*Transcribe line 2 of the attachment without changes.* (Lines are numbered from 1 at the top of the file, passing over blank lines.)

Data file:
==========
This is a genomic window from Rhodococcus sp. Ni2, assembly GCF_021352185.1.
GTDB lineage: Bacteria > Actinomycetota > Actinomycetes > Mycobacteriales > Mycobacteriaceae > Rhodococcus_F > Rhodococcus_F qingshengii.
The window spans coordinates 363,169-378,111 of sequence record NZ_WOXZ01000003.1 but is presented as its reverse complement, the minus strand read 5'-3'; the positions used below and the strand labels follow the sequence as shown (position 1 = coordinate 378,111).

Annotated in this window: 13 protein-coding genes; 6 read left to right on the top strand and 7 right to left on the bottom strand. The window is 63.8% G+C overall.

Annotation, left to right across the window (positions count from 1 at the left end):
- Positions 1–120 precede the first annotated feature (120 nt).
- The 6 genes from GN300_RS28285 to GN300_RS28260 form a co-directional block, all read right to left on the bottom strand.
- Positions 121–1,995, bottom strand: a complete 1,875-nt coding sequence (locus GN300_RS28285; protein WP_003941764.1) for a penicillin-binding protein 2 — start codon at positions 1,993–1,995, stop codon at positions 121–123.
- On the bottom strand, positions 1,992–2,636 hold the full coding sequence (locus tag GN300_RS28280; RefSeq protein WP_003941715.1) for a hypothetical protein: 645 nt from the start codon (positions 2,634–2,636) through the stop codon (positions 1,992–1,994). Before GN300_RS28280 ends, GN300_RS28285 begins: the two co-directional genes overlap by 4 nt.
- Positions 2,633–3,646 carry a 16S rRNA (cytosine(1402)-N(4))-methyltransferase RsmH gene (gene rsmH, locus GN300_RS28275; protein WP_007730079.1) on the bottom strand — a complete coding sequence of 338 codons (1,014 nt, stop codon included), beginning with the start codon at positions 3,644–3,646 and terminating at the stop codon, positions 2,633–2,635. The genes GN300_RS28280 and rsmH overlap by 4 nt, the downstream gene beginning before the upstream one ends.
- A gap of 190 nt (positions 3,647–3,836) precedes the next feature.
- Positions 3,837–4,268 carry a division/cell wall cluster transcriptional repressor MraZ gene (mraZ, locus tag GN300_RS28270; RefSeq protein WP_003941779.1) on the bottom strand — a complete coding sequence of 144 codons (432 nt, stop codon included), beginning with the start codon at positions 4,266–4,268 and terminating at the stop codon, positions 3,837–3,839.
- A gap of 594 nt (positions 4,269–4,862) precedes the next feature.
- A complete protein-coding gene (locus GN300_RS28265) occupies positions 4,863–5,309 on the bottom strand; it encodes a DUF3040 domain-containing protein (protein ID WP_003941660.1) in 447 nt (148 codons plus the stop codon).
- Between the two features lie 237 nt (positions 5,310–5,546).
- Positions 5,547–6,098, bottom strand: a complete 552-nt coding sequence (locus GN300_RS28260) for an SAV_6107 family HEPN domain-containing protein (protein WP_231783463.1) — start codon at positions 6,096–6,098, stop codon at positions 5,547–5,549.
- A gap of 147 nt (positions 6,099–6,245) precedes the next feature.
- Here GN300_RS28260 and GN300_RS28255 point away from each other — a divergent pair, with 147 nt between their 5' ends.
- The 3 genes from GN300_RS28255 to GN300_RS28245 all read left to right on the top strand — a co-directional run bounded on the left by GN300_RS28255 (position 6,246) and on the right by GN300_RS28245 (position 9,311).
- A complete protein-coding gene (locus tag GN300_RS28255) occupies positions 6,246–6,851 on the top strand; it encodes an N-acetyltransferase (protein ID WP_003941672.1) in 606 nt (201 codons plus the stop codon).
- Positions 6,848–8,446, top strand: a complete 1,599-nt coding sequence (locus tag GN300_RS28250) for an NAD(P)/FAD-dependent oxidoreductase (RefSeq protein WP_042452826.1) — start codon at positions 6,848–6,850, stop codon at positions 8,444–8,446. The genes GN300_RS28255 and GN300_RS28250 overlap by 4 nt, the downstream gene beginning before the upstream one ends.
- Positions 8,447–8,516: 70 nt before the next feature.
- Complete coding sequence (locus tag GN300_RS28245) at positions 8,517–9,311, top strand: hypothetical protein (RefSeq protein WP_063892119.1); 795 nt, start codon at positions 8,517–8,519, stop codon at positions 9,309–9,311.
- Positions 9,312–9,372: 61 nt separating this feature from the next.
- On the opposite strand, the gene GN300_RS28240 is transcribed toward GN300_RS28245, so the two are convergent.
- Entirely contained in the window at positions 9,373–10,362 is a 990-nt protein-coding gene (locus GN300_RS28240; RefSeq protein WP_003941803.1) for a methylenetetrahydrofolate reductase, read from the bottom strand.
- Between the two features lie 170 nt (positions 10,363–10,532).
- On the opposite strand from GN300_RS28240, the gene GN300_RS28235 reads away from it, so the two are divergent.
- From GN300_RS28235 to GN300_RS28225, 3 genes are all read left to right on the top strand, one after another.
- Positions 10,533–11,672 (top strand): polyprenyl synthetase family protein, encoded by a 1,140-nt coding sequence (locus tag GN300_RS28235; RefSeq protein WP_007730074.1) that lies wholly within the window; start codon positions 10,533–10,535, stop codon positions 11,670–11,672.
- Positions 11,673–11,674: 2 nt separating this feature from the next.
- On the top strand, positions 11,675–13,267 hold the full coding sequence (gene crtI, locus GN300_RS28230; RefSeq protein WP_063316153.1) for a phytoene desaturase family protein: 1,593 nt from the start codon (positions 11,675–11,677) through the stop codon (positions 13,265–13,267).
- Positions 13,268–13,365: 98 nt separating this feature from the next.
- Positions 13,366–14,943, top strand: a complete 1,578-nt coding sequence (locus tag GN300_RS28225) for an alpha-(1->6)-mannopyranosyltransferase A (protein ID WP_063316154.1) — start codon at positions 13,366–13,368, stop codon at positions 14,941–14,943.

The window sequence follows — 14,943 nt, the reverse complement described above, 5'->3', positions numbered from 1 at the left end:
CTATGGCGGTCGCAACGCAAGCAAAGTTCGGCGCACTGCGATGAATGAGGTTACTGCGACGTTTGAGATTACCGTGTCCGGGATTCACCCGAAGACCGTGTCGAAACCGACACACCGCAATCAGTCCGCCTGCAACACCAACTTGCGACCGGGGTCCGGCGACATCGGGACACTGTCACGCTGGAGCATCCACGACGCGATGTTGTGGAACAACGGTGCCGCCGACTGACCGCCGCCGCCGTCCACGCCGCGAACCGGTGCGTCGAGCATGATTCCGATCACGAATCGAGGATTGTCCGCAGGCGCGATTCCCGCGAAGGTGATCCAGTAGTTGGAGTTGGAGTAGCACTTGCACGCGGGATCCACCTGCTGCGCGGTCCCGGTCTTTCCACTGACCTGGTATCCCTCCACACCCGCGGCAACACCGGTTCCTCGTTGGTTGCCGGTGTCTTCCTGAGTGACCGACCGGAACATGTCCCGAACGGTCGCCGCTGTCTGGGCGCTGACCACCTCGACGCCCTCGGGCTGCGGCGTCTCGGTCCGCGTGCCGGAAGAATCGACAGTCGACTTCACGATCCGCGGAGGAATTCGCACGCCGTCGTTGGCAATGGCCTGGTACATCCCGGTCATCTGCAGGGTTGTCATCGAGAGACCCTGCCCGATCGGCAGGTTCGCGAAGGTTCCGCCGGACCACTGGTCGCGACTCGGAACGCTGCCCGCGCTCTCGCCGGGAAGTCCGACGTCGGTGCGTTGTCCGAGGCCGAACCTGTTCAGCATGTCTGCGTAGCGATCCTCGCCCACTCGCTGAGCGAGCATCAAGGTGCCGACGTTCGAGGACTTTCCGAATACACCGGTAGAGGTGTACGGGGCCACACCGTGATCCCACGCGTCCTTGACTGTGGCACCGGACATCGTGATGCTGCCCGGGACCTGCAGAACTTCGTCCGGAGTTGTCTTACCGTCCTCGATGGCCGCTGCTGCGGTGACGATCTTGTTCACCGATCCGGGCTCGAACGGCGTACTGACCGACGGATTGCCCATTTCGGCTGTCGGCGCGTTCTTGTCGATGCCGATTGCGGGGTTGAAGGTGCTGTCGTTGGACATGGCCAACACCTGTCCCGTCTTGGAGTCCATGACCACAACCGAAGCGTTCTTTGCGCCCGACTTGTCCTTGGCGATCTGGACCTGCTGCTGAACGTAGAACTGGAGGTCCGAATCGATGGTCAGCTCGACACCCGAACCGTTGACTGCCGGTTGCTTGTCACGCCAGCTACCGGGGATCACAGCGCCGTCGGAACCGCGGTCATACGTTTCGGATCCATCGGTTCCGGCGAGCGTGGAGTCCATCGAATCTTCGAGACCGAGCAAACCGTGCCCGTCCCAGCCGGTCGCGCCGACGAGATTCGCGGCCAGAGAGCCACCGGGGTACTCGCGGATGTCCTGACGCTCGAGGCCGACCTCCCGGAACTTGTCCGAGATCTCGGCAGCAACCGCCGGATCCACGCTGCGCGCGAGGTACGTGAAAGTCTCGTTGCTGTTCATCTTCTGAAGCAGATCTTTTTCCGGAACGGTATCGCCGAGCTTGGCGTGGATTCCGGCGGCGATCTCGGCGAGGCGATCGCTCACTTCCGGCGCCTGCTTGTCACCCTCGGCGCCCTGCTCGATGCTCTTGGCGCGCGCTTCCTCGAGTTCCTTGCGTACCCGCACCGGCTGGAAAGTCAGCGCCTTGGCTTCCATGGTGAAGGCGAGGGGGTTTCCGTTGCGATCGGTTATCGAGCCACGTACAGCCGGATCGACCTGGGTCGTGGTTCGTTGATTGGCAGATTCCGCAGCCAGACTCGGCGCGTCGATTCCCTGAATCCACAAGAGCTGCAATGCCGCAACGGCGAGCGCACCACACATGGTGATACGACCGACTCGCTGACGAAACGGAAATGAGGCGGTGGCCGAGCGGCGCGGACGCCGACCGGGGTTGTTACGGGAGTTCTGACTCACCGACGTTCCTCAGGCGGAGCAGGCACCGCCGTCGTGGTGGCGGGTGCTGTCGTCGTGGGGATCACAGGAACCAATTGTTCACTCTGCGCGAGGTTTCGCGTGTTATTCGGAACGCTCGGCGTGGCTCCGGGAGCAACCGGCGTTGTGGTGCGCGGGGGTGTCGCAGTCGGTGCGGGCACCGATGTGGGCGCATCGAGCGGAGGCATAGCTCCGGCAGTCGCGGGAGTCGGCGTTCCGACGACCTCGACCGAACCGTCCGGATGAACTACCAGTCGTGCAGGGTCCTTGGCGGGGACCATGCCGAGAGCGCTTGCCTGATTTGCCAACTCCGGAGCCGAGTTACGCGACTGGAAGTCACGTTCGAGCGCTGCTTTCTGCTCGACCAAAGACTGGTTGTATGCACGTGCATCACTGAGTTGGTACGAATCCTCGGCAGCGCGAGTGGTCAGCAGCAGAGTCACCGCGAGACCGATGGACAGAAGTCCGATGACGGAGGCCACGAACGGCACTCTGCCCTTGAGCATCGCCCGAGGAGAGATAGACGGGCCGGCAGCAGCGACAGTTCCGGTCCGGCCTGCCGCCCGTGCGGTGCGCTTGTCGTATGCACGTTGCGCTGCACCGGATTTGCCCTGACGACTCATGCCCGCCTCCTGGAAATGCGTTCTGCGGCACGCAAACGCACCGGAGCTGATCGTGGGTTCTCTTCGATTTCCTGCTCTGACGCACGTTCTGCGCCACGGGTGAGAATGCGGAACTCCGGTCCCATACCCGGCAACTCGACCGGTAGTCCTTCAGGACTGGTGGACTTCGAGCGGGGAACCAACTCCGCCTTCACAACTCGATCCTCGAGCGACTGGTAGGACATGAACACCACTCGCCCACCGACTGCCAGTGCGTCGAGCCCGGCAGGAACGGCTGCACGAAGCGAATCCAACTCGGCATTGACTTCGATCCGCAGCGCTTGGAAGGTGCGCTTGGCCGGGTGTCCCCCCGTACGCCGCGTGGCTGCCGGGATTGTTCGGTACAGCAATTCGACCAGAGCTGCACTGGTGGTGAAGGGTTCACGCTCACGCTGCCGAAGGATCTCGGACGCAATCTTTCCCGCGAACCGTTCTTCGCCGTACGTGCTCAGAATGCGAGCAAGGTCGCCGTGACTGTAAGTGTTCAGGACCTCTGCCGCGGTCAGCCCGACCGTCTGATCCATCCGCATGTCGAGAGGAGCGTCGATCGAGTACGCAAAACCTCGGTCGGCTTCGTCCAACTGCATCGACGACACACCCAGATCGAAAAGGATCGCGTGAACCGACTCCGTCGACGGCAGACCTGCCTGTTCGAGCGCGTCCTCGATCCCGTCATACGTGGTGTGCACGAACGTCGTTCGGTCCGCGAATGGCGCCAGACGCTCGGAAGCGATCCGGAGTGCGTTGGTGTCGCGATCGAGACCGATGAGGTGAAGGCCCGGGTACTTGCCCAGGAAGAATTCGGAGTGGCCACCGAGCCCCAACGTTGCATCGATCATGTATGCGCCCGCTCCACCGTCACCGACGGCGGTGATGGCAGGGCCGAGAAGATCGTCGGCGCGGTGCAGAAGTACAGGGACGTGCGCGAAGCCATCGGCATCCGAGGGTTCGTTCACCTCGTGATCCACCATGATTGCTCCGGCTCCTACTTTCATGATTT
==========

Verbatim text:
GTDB lineage: Bacteria > Actinomycetota > Actinomycetes > Mycobacteriales > Mycobacteriaceae > Rhodococcus_F > Rhodococcus_F qingshengii.